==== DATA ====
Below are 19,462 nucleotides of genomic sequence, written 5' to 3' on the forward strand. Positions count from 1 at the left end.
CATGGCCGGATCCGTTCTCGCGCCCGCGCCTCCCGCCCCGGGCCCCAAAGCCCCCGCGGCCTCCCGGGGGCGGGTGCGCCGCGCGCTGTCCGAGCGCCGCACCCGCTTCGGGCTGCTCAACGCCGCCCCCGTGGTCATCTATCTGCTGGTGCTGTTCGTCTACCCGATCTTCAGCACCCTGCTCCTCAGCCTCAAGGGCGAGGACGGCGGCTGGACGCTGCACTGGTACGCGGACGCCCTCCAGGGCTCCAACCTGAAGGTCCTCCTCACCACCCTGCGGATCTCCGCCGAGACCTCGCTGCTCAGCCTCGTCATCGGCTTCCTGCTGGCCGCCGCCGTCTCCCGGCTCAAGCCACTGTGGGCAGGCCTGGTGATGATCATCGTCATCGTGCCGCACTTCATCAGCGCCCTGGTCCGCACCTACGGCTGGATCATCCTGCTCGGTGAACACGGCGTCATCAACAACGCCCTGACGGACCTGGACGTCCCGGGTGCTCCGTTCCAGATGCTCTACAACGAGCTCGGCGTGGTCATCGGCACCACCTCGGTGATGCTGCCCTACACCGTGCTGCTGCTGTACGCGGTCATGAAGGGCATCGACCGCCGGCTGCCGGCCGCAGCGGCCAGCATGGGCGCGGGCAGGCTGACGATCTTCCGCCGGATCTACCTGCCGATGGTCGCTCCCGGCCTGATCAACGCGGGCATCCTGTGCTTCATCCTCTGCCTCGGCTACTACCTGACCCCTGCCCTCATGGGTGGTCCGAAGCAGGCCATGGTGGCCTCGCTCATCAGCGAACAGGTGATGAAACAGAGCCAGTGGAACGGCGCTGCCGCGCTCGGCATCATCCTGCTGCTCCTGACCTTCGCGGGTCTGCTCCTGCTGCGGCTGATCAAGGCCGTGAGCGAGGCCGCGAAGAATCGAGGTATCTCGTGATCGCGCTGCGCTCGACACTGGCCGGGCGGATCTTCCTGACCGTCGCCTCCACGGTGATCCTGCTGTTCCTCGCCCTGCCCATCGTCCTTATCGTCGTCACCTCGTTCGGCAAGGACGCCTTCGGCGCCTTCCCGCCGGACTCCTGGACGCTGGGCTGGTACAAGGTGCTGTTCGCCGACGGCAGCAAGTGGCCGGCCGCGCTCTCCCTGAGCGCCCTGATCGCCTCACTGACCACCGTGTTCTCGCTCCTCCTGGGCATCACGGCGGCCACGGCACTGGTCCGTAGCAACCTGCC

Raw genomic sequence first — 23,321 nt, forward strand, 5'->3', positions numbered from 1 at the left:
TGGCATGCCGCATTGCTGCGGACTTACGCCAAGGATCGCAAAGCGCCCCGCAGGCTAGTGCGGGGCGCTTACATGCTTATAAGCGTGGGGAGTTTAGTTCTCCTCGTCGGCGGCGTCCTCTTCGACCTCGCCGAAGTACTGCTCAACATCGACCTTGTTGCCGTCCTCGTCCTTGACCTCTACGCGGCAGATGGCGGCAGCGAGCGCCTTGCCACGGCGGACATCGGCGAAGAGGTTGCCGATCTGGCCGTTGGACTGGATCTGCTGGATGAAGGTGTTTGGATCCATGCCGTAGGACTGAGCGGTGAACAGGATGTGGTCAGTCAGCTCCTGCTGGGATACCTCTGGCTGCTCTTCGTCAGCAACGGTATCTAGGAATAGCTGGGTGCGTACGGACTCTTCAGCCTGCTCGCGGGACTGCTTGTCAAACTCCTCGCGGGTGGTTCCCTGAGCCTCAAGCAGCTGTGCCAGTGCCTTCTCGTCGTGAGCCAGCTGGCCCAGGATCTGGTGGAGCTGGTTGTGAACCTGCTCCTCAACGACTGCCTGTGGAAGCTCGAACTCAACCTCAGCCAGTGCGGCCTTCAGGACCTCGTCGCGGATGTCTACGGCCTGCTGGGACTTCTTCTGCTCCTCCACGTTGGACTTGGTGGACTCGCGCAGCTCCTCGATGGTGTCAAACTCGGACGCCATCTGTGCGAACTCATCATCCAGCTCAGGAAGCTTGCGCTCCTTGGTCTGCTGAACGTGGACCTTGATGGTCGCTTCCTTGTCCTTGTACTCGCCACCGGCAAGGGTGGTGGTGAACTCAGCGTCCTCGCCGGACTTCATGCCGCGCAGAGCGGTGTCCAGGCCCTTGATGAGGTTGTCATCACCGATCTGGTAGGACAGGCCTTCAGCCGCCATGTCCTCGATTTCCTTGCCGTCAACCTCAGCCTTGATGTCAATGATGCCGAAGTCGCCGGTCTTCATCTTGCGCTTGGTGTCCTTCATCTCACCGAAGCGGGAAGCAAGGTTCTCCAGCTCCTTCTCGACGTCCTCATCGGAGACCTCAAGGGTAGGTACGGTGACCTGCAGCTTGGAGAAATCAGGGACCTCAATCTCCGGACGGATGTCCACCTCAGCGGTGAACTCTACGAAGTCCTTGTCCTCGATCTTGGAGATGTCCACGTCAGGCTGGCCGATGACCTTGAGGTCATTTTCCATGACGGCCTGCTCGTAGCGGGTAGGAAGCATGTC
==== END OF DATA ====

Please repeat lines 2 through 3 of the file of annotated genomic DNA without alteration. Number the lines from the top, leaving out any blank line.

CATGGCCGGATCCGTTCTCGCGCCCGCGCCTCCCGCCCCGGGCCCCAAAGCCCCCGCGGCCTCCCGGGGGCGGGTGCGCCGCGCGCTGTCCGAGCGCCGCACCCGCTTCGGGCTGCTCAACGCCGCCCCCGTGGTCATCTATCTGCTGGTGCTGTTCGTCTACCCGATCTTCAGCACCCTGCTCCTCAGCCTCAAGGGCGAGGACGGCGGCTGGACGCTGCACTGGTACGCGGACGCCCTCCAGGGCTCCAACCTGAAGGTCCTCCTCACCACCCTGCGGATCTCCGCCGAGACCTCGCTGCTCAGCCTCGTCATCGGCTTCCTGCTGGCCGCCGCCGTCTCCCGGCTCAAGCCACTGTGGGCAGGCCTGGTGATGATCATCGTCATCGTGCCGCACTTCATCAGCGCCCTGGTCCGCACCTACGGCTGGATCATCCTGCTCGGTGAACACGGCGTCATCAACAACGCCCTGACGGACCTGGACGTCCCGGGTGCTCCGTTCCAGATGCTCTACAACGAGCTCGGCGTGGTCATCGGCACCACCTCGGTGATGCTGCCCTACACCGTGCTGCTGCTGTACGCGGTCATGAAGGGCATCGACCGCCGGCTGCCGGCCGCAGCGGCCAGCATGGGCGCGGGCAGGCTGACGATCTTCCGCCGGATCTACCTGCCGATGGTCGCTCCCGGCCTGATCAACGCGGGCATCCTGTGCTTCATCCTCTGCCTCGGCTACTACCTGACCCCTGCCCTCATGGGTGGTCCGAAGCAGGCCATGGTGGCCTCGCTCATCAGCGAACAGGTGATGAAACAGAGCCAGTGGAACGGCGCTGCCGCGCTCGGCATCATCCTGCTGCTCCTGACCTTCGCGGGTCTGCTCCTGCTGCGGCTGATCAAGGCCGTGAGCGAGGCCGCGAAGAATCGAGGTATCTCGTGATCGCGCTGCGCTCGACACTGGCCGGGCGGATCTTCCTGACCGTCGCCTCCACGGTGATCCTGCTGTTCCTCGCCCTGCCCATCGTCCTTATCGTCGTCACCTCGTTCGGCAAGGACGCCTTCGGCGCCTTCCCGCCGGACTCCTGGACGCTGGGCTGGTACAAGGTGCTGTTCGCCGACGGCAGCAAGTGGCCGGCCGCGCTCTCCCTGAGCGCCCTGATCGCCTCACTGACCACCGTGTTCTCGCTCCTCCTGGGCATCACGGCGGCCACGGCACTGGTCCGTAGCAACCTGCC

Raw genomic sequence first — 23,321 nt, forward strand, 5'->3', positions numbered from 1 at the left: